This is the simple Bunraku Puppet that I got to use in the puppetry class, made by Ollie Smart the tutor.
My rating: 4 of 5 stars
A last tribe of Neanderthals (the People) arrive in their Summer home – a rocky outcrop near the top of a large waterfall. Peaceful hunter gatherers with an earth-mother religion, they do not understand tools, nor can they formulate complex thoughts, they speak simply and also they communicate telepathically through pictures. One day they smell strangers nearby and gradually the become aware of a tribe of Homo Sapiens (the new people) who have come up the river in dug out canoes and are camping on a river island. The new people steal the Neanderthal children and kill the tribe elders, only Lok and Fa, a man and woman, are left, and they set out to rescue the children.
Despite being written in simple language this is quite a difficult book to read. This is because WIlliam Golding has chosen to tell the story in style that suggest a Neanderthal mindset. Though it’s written in the third person the narration is skewed to suggest the protagonist – Lok’s – view. As he spies on the homo sapiens a lot of their behaviour is alien to him. He also has a strange way of describing everything — from the geography of places to interactions between characters — there is sometimes no distinction in his observations between the real and unreal and this gives the story a dream like quality that is often hard to follow.
The Neanderthals in the book are verging on that cliché of the simple, peaceful tribal people who, once again, represent humans before the fall, before consciousness. Where as the homo sapiens are more badly behaved, drinking, killing, beating etc. Stylistically it is an interesting device to use the writing to suggest the Neanderthal mind, I think it works really well but throws up lots of issues. At two points the narration jarred for me, when Lok used the words: ‘make love’, which sounded too twentieth century and also at another point when Golding stepped away from Lok’s view to give an authorial comment, and I can’t remember why, otherwise the style works really well. One of the other strange side effect though was that at the end when the narration switches to a Homo sapiens man’s view, he is suddenly starling sophisticated by comparison in the way he formulates ideas. The distinction works well but also makes the Homo sapiens feel very advanced.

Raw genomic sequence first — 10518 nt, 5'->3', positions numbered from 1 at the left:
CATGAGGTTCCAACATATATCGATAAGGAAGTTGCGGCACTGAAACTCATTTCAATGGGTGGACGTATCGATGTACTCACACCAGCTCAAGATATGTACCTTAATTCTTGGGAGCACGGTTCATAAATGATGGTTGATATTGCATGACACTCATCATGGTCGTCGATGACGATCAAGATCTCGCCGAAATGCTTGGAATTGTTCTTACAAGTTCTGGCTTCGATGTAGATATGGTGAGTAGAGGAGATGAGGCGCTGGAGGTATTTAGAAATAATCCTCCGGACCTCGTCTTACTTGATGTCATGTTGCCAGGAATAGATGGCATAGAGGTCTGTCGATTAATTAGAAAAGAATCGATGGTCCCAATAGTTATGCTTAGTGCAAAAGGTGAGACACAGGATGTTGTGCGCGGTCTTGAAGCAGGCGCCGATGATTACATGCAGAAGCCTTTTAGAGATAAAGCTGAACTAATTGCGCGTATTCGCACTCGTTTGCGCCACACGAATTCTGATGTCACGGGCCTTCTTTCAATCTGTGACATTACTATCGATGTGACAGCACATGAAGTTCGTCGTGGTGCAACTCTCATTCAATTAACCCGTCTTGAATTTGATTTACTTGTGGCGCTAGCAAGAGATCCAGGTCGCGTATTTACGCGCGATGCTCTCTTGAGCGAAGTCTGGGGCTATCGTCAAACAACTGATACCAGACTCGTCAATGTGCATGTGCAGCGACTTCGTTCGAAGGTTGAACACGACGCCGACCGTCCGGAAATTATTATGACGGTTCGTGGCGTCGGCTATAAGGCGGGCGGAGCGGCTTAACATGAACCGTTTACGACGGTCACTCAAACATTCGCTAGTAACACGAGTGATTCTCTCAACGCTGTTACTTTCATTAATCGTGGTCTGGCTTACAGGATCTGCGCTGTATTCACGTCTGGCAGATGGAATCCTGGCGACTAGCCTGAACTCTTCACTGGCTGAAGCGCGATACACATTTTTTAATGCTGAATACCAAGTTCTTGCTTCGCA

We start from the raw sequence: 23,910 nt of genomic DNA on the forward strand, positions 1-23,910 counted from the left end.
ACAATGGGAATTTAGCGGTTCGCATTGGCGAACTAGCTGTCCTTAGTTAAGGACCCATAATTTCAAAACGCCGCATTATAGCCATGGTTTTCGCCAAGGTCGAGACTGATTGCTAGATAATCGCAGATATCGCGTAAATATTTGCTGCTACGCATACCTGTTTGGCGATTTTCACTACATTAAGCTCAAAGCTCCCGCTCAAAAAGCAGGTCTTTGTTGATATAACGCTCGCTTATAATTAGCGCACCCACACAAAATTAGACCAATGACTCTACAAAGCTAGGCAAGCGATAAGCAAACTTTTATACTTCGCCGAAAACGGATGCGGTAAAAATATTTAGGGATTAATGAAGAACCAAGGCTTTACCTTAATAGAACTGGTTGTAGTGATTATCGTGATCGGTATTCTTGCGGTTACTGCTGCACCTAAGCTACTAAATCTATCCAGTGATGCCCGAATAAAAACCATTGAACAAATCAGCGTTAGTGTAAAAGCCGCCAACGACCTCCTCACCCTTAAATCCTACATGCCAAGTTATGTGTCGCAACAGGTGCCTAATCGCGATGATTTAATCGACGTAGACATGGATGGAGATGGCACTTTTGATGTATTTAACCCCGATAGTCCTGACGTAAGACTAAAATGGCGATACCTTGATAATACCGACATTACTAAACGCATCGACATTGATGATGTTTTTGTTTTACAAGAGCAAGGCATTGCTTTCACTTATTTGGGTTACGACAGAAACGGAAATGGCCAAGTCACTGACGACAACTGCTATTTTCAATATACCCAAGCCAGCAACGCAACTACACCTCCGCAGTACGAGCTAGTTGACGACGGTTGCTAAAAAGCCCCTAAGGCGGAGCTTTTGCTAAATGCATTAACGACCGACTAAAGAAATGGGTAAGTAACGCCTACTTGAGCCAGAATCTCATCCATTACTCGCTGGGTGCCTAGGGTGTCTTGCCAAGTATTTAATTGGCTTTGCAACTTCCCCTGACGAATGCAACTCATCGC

The book’s introduction suggests that Neanderthals didn’t have language, which makes sense, language is what separates us from other animals, it is the start of abstract thought and duality – separating and portioning everything out and printed words suggest that so strongly too, so maybe it would be impossible to use written language to create a Neanderthal view of the world, but Golding has given it a damn good try!
My rating: 3 of 5 stars
1750 and Tolly Dorking is set to look after the coffin of a hanged man – Black Jack. But Black Jack has cheated the hangman’s noose with a length of pipe and when he awakens he drags Tolly off to help him find an apothecary. Thus begins their adventure. They meet Belle a mad girl, who is lost in the woods and all three join up with a band of gypsy caravans as they try to discover where Belle is from.
I recently saw the Ken Loach film of this children’s novel. I loved it and so wanted to read the book and see how that compared. The plotting in the book is definitely better, things that were unexplained in the film now make sense. I think the child leads come to life a little more in the film, but maybe that’s because I saw it first. The writing is quite sophisticated for a children’s story and sometimes I found the prose style a little dry, but there’s no denying it is very well written. Leon Garfield’s character descriptions and his eye for detail are amazing. I particularly liked the description of Hatch arriving at the lunatic asylum –
“a foul filthy face was pressed against the glass. Then, seeing itself observed, the semblance of a grin appeared, and its sharp, sharp eyes glittered like Judas windows in what seemed to be a mansion of mud.”
I found the love story between Tolly and Belle a little flat, even as a chaste first love there could have been more interaction between them. But despite this it was an enjoyable read full of great characters.
I found this old photo in my Grandma’s photo album when I was making the ‘Crow Feathers’ film. I love it so much and it was like a synchronicity to find it! I think it is her with the crow.
Set building on The Garden in 2001 on the blue-screen and TV stage at the National Film and Television School. R-L Simon the DOP, Fabrice Prod Design Dept, Lois – Art Director, Josh – Prod Design Dept.